Ohio’s legislature passed a bill on Wednesday to effectively defund Planned Parenthood by redirecting state-administered grants away from groups that “promote abortion.” The legislation now heads to the desk of Gov. John Kasich, who has vowed to sign it into the law.
The bill was created after the Center for Medical Progress released its attack videos last summer which claimed that the organization was selling “aborted baby parts.” The lawmakers who authored the legislation used the videos as the main evidence for defunding the largest women’s health organization, even after Ohio’s attorney general cleared the state’s Planned Parenthood clinics of any unlawful acts.
A number of other states are also attempting to pass measures to defund Planned Parenthood, but Ohio’s bill could be particularly disastrous. Women’s health advocates say the bill’s vague wording could unintentionally prevent major health departments in Ohio’s most populated areas from accessing these funds for all forms of care — not just abortions — and could ban major Ohio insurers from covering any other health services simply based on the fact that they also cover abortion.
By cutting off any programs that provide abortions, the legislation also targets programs that screen for cancer, support mothers through pregnancy, and educate teens about domestic violence. Instead, the funds will be redirected to other providers, including dentist’s offices and school nurses, which do not perform these vital services.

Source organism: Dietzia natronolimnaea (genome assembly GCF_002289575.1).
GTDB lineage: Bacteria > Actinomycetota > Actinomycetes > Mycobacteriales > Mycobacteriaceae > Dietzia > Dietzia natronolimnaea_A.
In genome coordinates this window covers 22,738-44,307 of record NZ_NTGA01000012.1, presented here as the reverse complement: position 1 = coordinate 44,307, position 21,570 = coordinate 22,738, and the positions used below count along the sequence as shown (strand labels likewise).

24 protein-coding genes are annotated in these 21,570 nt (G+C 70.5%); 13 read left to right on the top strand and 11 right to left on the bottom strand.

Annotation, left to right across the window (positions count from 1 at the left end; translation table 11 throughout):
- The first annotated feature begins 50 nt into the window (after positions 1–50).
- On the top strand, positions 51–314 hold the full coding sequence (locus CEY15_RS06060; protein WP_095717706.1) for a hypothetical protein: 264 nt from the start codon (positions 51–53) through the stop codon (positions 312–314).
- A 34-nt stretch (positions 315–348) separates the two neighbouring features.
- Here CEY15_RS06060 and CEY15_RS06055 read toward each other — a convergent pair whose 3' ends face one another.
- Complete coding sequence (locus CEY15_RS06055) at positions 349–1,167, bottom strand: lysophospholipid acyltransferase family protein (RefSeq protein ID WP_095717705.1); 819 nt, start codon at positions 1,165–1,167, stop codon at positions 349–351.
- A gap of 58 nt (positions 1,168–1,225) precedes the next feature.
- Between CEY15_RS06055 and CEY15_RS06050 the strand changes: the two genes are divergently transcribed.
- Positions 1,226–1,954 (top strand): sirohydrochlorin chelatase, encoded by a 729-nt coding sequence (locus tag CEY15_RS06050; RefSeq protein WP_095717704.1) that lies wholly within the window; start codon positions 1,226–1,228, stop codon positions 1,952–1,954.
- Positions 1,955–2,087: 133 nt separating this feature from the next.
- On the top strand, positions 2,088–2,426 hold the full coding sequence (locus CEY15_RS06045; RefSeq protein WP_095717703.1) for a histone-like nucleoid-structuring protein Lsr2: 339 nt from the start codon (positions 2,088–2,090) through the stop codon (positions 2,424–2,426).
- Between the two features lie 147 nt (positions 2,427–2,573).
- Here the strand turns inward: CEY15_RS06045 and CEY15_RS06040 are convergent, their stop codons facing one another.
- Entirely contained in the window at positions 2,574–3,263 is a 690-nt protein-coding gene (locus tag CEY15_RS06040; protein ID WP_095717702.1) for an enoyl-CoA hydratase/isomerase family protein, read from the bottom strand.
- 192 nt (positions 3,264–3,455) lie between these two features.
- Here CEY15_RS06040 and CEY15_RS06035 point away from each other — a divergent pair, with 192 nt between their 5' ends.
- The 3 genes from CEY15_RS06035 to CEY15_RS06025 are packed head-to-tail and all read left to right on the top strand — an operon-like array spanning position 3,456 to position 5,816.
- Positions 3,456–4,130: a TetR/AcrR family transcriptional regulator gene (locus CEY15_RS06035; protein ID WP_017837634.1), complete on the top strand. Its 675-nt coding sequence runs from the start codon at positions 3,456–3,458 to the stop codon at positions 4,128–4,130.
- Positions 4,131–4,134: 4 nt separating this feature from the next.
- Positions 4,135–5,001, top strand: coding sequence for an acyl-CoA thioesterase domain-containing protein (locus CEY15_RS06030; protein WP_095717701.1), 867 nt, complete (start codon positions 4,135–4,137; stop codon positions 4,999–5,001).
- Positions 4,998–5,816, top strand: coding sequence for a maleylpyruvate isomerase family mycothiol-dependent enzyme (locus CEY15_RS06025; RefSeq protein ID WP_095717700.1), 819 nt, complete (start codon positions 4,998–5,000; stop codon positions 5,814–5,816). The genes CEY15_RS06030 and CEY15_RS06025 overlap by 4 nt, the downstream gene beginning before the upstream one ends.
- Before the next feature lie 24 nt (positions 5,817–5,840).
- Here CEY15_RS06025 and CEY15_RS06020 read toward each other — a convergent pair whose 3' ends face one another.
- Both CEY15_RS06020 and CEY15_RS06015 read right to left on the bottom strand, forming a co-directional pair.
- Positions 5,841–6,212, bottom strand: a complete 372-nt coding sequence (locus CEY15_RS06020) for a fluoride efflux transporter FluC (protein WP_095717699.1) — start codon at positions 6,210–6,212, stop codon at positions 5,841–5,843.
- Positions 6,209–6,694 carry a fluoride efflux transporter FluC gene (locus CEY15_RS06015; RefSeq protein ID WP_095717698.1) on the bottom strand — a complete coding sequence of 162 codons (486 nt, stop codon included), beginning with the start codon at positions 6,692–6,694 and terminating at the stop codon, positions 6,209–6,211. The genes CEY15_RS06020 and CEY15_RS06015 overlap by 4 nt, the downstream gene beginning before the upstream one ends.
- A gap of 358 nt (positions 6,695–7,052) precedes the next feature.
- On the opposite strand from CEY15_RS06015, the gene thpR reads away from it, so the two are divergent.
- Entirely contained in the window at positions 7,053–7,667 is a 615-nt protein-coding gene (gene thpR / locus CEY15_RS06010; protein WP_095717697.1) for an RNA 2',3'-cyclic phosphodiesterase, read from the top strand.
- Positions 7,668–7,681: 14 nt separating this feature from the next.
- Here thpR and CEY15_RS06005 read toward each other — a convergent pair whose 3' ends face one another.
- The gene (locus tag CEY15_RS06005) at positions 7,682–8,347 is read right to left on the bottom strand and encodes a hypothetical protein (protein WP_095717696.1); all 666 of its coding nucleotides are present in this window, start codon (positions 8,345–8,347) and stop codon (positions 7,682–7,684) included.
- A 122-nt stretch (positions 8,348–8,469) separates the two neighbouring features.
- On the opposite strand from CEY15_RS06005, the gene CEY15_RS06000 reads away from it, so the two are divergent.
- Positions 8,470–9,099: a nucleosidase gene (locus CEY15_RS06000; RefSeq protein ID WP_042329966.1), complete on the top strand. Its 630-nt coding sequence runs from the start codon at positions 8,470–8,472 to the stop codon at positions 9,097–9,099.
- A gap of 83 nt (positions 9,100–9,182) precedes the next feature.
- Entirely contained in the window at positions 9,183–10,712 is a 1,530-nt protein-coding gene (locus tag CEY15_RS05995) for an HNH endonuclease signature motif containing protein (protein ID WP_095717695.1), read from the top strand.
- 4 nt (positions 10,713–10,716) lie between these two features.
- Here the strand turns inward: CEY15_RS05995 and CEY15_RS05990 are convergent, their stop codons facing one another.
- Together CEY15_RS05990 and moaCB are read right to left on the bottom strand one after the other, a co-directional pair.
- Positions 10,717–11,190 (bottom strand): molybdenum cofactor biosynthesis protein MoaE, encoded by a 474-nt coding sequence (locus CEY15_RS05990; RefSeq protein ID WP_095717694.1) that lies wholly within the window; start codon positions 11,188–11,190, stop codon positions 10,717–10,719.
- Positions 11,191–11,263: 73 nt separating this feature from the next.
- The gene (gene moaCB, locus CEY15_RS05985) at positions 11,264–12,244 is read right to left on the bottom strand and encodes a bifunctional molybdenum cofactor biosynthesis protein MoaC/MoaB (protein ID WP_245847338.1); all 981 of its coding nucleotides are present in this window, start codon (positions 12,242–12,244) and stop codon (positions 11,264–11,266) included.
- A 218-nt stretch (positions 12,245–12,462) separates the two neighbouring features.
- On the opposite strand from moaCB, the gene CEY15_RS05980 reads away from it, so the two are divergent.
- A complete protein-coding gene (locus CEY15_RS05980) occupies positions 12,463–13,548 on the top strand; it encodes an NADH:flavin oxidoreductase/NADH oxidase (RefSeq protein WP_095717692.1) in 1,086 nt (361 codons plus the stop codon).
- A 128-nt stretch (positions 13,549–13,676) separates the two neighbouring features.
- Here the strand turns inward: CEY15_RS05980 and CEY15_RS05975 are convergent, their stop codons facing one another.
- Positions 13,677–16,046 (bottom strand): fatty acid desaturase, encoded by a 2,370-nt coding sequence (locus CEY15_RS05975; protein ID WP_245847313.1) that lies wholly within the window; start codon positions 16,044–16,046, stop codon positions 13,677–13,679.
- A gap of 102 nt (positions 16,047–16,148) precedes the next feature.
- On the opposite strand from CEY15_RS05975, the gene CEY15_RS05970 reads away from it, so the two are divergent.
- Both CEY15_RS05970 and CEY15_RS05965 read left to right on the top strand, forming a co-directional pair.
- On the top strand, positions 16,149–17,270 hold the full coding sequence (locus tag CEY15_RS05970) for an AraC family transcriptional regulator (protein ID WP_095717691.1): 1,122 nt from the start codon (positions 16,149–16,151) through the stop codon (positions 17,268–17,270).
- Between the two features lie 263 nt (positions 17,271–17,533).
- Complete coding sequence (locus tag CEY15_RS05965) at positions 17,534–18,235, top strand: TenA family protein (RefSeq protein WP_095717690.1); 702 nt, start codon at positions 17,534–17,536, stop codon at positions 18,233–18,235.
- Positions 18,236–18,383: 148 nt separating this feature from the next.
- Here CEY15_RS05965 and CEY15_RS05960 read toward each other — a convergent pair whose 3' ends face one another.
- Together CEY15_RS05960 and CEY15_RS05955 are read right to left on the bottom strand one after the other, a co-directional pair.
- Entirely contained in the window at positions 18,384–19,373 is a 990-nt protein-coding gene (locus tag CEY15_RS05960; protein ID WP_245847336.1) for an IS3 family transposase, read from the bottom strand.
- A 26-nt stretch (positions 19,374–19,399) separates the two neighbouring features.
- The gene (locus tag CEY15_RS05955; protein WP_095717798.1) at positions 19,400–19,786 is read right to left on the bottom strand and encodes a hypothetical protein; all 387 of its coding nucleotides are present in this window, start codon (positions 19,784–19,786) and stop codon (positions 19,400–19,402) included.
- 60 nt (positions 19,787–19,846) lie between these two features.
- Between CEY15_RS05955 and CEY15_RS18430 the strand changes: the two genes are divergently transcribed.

“If they want to raise money, they can still do it,” Kasich told a voter in Iowa last month when he promised to sign the bill. “I’m going to sign a bill to defund it, so you shouldn’t be confused.”
When the voter pressed him about all of the other crucial services that Planned Parenthood also offers women, Kasich declared that “we’re done” and walked away.
If Ohio goes the way of Texas after the measure is signed, the results could be catastrophic for economically disadvantaged women across the state. A recent study released by Texas-based researchers found that defunding Planned Parenthood clinics leaves some poor women unable to access the most effective forms of birth control, including IUDs and implants. As a result, the state saw a dramatic 27 percent spike in births after Planned Parenthood was kicked out of the state’s family planning network.
Kasich, who is still campaigning off his largely unexpected second place finish in the New Hampshire presidential primary, has a long anti-abortion track record. Cecile Richards, president of Planned Parenthood Action Fund, noted Wednesday that under Kasich, Ohio has passed 17 restrictions on women’s health and closed nearly half the abortion providers in the state.
“We’ve seen the dire consequences for women, men and young people when politicians block access to care at Planned Parenthood health centers,” she said. “It’s time for political games to end — and for Governor Kasich to veto this bill so Ohioans don’t lose vital care.”